Okay maybe Champagne and even a little Chablis has already been cut from the vine, but for the Côte d’Or, the 2009 vendanges start here. Mark à Morey, our correspondent during the 2008 vintage is this year ‘en-place’ in Pernand-Vergelesses – he should, once more, come ‘online’ in a day or two – once we’ve thought of a new name for him!
The weather is set for dry and warm after last week’s cool and wet. It really wouldn’t surprise me if the harvest was drawn out over a two to three week period if the weather remains good. I don’t have the millimeters for the three and a bit days of rain of last week, it was not very heavy but at times rather incessant – which can be the worst kind of rain as heavy downpours mainly wash into the drains – but vignerons I’ve spoken to remain cautiously optimistic (actually not that cautious!) given the fine weather that followed and the forecast of fine weather to come. Here are some selected quotes:
It still looks great. Basically no botrytis, and with the weather of the last days, sugar level remained stable, as berry size increased a little. The good thing was that as the rain came, temperatures decreased, so it hasn’t been a problem really. It might have been more of a problem if the weather would have been warmer , but given the excellent shape of the vines, I’m not even sure of that. So I’m still really excited about the vintage to come – it definitely looks like it’s going to be the best since 05, even if it’s always dangerous to be too positive, as long as the grapes are still hanging out there!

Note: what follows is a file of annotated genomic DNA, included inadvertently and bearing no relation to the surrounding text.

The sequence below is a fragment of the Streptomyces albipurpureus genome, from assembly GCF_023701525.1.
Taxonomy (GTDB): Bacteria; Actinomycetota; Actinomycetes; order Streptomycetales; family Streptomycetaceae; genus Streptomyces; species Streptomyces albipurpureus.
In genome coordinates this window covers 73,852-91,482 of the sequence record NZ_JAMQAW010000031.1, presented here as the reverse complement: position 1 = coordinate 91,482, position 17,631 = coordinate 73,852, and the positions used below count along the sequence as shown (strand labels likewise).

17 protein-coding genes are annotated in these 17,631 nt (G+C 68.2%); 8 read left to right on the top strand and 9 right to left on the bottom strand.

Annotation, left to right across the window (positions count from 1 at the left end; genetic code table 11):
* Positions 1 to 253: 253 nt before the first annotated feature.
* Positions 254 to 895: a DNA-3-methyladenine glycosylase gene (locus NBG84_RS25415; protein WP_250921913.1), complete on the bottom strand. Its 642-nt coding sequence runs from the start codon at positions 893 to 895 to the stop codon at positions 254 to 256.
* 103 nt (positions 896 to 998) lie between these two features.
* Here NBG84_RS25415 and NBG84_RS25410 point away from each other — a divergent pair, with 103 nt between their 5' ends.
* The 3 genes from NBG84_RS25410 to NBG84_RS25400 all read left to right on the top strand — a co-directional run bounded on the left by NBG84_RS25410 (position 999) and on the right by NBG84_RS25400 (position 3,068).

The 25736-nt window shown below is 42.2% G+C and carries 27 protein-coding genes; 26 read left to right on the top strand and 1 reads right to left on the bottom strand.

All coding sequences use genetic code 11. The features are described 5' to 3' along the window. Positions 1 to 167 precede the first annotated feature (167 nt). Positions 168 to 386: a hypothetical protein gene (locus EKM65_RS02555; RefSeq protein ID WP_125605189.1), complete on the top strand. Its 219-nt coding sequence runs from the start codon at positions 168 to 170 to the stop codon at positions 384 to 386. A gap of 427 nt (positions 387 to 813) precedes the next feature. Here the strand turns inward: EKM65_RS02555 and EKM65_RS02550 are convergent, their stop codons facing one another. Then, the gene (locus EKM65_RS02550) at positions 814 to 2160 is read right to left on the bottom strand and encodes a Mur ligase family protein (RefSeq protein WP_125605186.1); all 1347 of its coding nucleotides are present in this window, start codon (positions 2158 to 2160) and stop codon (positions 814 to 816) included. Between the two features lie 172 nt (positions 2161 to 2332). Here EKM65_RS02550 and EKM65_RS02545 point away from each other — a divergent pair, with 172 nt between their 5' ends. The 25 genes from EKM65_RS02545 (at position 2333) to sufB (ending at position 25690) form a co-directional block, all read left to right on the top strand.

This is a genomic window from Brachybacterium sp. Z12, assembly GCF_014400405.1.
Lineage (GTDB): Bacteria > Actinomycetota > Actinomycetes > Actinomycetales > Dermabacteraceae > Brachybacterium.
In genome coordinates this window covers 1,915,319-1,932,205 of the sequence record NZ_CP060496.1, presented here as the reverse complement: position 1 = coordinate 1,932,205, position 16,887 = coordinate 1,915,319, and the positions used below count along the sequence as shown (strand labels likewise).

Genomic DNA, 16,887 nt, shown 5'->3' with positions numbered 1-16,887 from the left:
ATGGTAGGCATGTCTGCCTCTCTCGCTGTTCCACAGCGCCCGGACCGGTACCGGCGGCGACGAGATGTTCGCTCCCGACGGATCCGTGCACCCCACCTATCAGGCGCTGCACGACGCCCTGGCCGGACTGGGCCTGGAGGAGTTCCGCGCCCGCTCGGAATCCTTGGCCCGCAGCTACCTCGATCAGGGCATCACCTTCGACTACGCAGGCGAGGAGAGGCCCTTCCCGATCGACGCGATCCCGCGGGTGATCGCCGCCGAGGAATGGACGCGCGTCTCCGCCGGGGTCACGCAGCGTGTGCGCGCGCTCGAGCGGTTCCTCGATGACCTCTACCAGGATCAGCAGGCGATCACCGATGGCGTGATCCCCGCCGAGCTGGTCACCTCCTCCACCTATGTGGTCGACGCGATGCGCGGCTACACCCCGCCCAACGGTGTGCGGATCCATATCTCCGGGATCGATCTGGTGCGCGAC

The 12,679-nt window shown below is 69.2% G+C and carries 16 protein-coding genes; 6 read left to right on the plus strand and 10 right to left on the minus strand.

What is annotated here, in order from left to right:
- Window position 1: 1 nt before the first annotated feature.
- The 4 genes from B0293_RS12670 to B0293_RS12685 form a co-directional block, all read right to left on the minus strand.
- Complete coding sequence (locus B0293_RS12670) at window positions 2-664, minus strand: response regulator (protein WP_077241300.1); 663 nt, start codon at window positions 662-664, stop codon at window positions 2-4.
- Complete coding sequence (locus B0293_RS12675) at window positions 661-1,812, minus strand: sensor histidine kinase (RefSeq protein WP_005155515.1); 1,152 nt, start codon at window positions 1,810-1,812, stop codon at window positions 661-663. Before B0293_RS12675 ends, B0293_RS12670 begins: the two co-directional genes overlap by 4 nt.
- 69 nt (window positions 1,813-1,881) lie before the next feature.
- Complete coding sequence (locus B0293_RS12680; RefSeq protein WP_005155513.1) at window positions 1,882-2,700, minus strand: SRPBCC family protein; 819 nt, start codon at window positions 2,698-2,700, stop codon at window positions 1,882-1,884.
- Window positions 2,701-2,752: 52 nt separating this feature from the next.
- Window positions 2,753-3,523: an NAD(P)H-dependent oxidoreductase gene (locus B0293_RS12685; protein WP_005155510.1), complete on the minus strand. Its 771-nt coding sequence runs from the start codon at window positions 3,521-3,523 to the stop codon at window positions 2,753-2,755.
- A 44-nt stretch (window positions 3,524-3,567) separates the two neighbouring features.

Carel Voorhuis, Domaine d’Ardhuy
I’ll be starting tomorrow (Tuesday) with my two parcels of Volnay 1er Cru (Pitures and Taillepieds), which are already above 13%. The grapes are in wonderful shape, as the soil here was dry enough to absorb most of the water without it getting into the grapes. In fact, I did maturity sampling on 1 September (before the rain) and again yesterday, the 6th (after the rain). There was very little change in the weight of 100 grapes, and some parcels even showed a concentration, with the weight falling. That says most of the water was absorbed by the soil. My sugars yesterday ranged from just under 12% to 13.3% potential alcohol, with no pH above 3.3, and most below. As the weather is forecast to be good over the next couple of weeks, I’m going to harvest over a more extended period of time, with some days off between pickings and processings. That will allow the grapes, which are all in rude health, to complete their phenological maturation, and as a result allow me to do my first whole-bunch red vinifications this year (only a percentage, not 100%). The sugars are rising, the acids are holding fairly steady, and the pHs remain low, so everything is in balance for a spectacular vintage. No rot anywhere in my parcels.
Blair Pethel, Domaine Dublère